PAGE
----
PK Is Not An Extraordinary Film, But Here’s Why You Can’t Afford To Miss It In Times Like These

Posted on December 24, 2014 in Culture-Vulture

By Soumya Raj:

2014 was a good, an almost daring year for films. Starting off with Highway, Dedh Ishqiya, and Ankhon Dekhi to Sulemani Keeda, Queen, Haider and the quite rib-tickling Filmistaan. I’m going to be completely honest, PK is one of the bluntest and most hard-hitting films I’ve watched recently coming from Bollywood, joining the above list.

PK film poster.

Directed by Raju Hirani, the movie is an entertainment with a message that confronts the age old question, “Did man create God, or did God create us?”

[Spoiler Alert] Read further at your own risk if you haven’t seen the movie yet.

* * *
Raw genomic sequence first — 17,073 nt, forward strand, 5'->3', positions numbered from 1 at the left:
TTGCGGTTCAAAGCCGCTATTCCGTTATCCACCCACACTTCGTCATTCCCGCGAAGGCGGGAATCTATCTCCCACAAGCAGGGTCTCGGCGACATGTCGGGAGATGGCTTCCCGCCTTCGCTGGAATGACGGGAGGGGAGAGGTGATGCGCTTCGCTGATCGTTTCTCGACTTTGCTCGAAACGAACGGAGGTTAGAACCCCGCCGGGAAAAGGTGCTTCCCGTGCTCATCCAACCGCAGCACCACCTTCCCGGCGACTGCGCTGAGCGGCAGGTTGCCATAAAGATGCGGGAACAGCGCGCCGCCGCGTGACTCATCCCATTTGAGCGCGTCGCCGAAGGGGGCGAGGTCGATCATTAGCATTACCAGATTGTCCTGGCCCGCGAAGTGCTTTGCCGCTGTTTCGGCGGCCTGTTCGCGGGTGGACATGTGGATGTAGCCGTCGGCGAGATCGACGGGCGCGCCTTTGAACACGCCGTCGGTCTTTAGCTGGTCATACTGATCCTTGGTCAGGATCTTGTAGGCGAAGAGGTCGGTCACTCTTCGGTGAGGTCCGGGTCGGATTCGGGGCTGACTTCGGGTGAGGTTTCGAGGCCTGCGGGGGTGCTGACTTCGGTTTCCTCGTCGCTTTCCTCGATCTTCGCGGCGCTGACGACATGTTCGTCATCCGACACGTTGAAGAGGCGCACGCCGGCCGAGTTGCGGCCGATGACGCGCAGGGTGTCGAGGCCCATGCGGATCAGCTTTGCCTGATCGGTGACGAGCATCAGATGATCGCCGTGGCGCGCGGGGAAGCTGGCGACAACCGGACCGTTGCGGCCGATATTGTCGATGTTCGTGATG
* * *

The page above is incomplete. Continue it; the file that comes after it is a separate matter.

An alien lands in the middle of nowhere in Rajasthan, naked as a baby and about as clueless as one too. His first encounter with the earthlings happens to be that of thievery, when the remote which is required to send a signal back to his spaceship is snatched by a man. PK is perplexed by this greeting and carries on naked, save for the antique radio he snatched back in exchange from the thief. Sanjay Dutt in the movie is a friend to PK who saves him and takes him in as a good samaritan, but of course he is the one who pushes him off with his tractor first. There on, PK’s quest to discover earth begins, and so does ours through his perspective. The plot of the film is nothing new, in fact it will remind many viewers of Akshay Kumar and Paresh Rawal’s Oh My God, only Hirani handles this issue way better than Umesh Shukla did. PK observes how the earth’s various issues, like gender, sex, love and the most salient of them all – religion, are probed and approached with a biting naïveté. Examples – fashion is different for men and women (a coat and a ghaghra makes him the laughingstock of the village), love happens only between men and women (Sanjay Dutt, or Bhairon Singh snaps PK’s hand away when he tries to hold it), and how a same picture can have different meanings on different papers; one currency, and the other trash. A prostitute in the movie is treated like a person and not as a sex-machine – well, the movie will surprise you. It is free from the usually demeaning stereotypes of other block-busters.